In this episode of Houghton75, we speak with Daniel Donoghue, John P. Marquand Professor of English. It is a glimpse into the ancient past of England when the world was approaching the first millennium, literature and poetry were shared mainly orally, and the languages spoken by both the clergy and lay people were very different from today. The manuscript fragment Prof. Donoghue chose is on display in our current exhibition, where it can be viewed through April 22, 2017. Find out more about the exhibition and Houghton Library’s 75th anniversary celebrations at http://houghton75.org/hist-75h
Music by Blue Heron
Daniel Donoghue’s reading of Beowulf from the Woodberry Poetry Room’s Listening Booth
Podcast Transcript and Music Notes
[Title sequence background music: Fireworks, Igor Stravinsky, performed by the Harvard-Radcliffe Orchestra]
Alex Csiszar: Houghton is just this amazing place.
Deidre Lynch: It’s fascinating.
Stephen Greenblatt: It’s yours for the asking, and that is incredible!
Stephanie Sandler: Plus it’s cool.
James Capobianco (JC): Welcome to Houghton75. I’m James Capobianco.
Hannah Ferello (HF): And I’m Hannah Ferello.
JC: Houghton Library opened its doors at Harvard in 1942. Throughout 2017, we’re celebrating the library’s world-class collections, and support of research and teaching over the last 75 years.
HF: This podcast is only one of the ways to participate in our year-long program of events that promises a unique glimpse of some of Houghton’s most treasured holdings and the way they inspire scholars and students. Visit houghton75.org for more information.
HF: You might be surprised to learn that most books and manuscripts in Houghton survive pretty well to the modern day. Even many books over 500 years old, because of the sturdy linen rag paper at the time, have often held up better than a paperback from the 1920s!
JC: Today, we welcome Daniel Donoghue, John P. Marquand Professor of English, to talk about a manuscript on exhibition at Houghton that only survives in a damaged fragment of vellum (or animal skin) from more than 1000 years ago!
HF: It’s a glimpse into the ancient past of England when the world was approaching the first millennium. Literature and poetry were shared mainly orally, and the languages spoken by both the clergy and lay people were very different from today.
Daniel Donoghue (DD): Only a very small fraction of the surviving manuscripts from Anglo-Saxon England are in Old English, whether that’s poetry or prose. By far, the greatest number of manuscripts and fragments of manuscripts and records of manuscripts that no longer survive are in Latin. That’s primarily because writing at this time was still very much in the province of the Church. So you would have monasteries and also cathedral centers that would produce things in Latin. Latin was the language of the church and there was an advantage in that, too, because you could travel from England to Wales or to Gall or someplace, if you were a cleric and you knew Latin, and you would just speak Latin to the people that you had to deal with. So it was nobody’s native language, but it was a universal language among members of the church with a certain level of education. We know that not every cleric had enough Latin to carry on a conversation, and we have ample testimony from people at different times expressing outrage that clerics “these days” don’t know enough Latin. But that always was the ideal.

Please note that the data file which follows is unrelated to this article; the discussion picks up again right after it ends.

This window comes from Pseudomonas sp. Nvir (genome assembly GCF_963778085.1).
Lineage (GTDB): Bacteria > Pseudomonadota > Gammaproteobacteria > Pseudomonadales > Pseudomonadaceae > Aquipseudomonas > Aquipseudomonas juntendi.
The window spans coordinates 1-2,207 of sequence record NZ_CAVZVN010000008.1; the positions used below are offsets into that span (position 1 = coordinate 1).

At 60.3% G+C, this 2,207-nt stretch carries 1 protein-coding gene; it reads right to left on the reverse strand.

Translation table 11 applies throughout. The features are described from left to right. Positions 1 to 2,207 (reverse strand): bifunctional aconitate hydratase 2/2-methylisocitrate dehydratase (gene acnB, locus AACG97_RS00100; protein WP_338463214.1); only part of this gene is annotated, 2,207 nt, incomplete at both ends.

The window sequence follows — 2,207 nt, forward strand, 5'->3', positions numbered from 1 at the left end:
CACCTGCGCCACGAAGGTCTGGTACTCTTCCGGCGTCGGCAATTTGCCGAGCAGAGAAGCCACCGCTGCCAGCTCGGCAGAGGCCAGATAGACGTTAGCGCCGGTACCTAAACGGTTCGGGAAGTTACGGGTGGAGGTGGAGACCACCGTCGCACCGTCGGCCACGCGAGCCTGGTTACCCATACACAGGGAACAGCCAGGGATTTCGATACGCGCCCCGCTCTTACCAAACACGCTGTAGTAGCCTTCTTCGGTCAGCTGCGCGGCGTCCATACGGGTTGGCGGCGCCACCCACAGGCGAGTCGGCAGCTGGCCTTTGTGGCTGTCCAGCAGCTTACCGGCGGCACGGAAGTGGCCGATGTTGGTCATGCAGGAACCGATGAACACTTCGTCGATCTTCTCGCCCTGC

JC: I know a lot of librarians working with early modern and medieval books (myself included) have the same angst about not knowing enough Latin. It’s comforting to know that even back when Latin was the “lingua franca,” some clergy had the same problem!
HF: But Prof. Donoghue is a professor of English, not of Latin. So how does this ubiquity of Latin relate to his study of Old English? Did people ever hear the clergy speak in “plain English?”
DD: There was preaching in Latin to a clerical audience, but somebody like Bishop Wulfstan, who lived before and after the year 1000, he wrote homilies that were designed to be delivered to the English people. Aelfric is the most productive writer of Old English homilies and it’s not clear to what extent that Aelfric circulated these homilies to parish churches where most of the people would have heard their liturgies. They could have been delivered anywhere because anybody would be able to understand them, because they were written in the local vernacular. But it’s more immediate audience would be monks and then local people who attended services in the monastery and who would be in a position to hear them.
JC: It’s easy to imagine many sermons being preached in both Old English and Latin, but in libraries like Houghton, the things that survive are those that were both written down and were deemed important enough to save.
HF: Remember, this was hundreds of years before printing was started in the west, so everything had to be laboriously written or copied by hand and the material written on (at least this time, only animal skin, since paper would not make its way to Europe until a few hundreds of years later) was also quite expensive.
JC: So we asked Prof. Donoghue what types of longer pieces were written in the England of the 10th century.